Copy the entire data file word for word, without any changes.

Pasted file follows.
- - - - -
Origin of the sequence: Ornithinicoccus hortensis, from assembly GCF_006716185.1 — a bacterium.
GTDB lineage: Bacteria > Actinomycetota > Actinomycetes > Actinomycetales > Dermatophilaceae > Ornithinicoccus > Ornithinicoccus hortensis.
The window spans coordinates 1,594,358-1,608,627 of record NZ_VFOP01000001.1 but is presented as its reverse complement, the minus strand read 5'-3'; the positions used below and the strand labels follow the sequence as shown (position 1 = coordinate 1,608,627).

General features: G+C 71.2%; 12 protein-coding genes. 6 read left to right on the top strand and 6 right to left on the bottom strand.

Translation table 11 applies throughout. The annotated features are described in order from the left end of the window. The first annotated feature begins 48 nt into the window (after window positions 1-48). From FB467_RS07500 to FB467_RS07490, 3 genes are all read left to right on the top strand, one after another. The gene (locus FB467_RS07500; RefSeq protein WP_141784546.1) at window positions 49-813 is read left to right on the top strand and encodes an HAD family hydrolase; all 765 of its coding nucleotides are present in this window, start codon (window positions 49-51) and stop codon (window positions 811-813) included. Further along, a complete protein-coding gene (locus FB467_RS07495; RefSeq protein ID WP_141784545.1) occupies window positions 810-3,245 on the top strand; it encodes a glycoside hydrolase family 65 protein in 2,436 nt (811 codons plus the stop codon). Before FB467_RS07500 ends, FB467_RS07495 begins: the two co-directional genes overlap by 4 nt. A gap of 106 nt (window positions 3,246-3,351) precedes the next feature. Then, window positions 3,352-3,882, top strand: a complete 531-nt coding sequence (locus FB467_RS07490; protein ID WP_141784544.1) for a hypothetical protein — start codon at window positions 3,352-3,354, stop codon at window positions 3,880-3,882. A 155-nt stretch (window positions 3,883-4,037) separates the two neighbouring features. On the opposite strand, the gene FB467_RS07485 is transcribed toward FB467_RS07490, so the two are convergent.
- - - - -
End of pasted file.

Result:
Origin of the sequence: Ornithinicoccus hortensis, from assembly GCF_006716185.1 — a bacterium.
GTDB lineage: Bacteria > Actinomycetota > Actinomycetes > Actinomycetales > Dermatophilaceae > Ornithinicoccus > Ornithinicoccus hortensis.
The window spans coordinates 1,594,358-1,608,627 of record NZ_VFOP01000001.1 but is presented as its reverse complement, the minus strand read 5'-3'; the positions used below and the strand labels follow the sequence as shown (position 1 = coordinate 1,608,627).

General features: G+C 71.2%; 12 protein-coding genes. 6 read left to right on the top strand and 6 right to left on the bottom strand.

Translation table 11 applies throughout. The annotated features are described in order from the left end of the window. The first annotated feature begins 48 nt into the window (after window positions 1-48). From FB467_RS07500 to FB467_RS07490, 3 genes are all read left to right on the top strand, one after another. The gene (locus FB467_RS07500; RefSeq protein WP_141784546.1) at window positions 49-813 is read left to right on the top strand and encodes an HAD family hydrolase; all 765 of its coding nucleotides are present in this window, start codon (window positions 49-51) and stop codon (window positions 811-813) included. Further along, a complete protein-coding gene (locus FB467_RS07495; RefSeq protein ID WP_141784545.1) occupies window positions 810-3,245 on the top strand; it encodes a glycoside hydrolase family 65 protein in 2,436 nt (811 codons plus the stop codon). Before FB467_RS07500 ends, FB467_RS07495 begins: the two co-directional genes overlap by 4 nt. A gap of 106 nt (window positions 3,246-3,351) precedes the next feature. Then, window positions 3,352-3,882, top strand: a complete 531-nt coding sequence (locus FB467_RS07490; protein ID WP_141784544.1) for a hypothetical protein — start codon at window positions 3,352-3,354, stop codon at window positions 3,880-3,882. A 155-nt stretch (window positions 3,883-4,037) separates the two neighbouring features. On the opposite strand, the gene FB467_RS07485 is transcribed toward FB467_RS07490, so the two are convergent.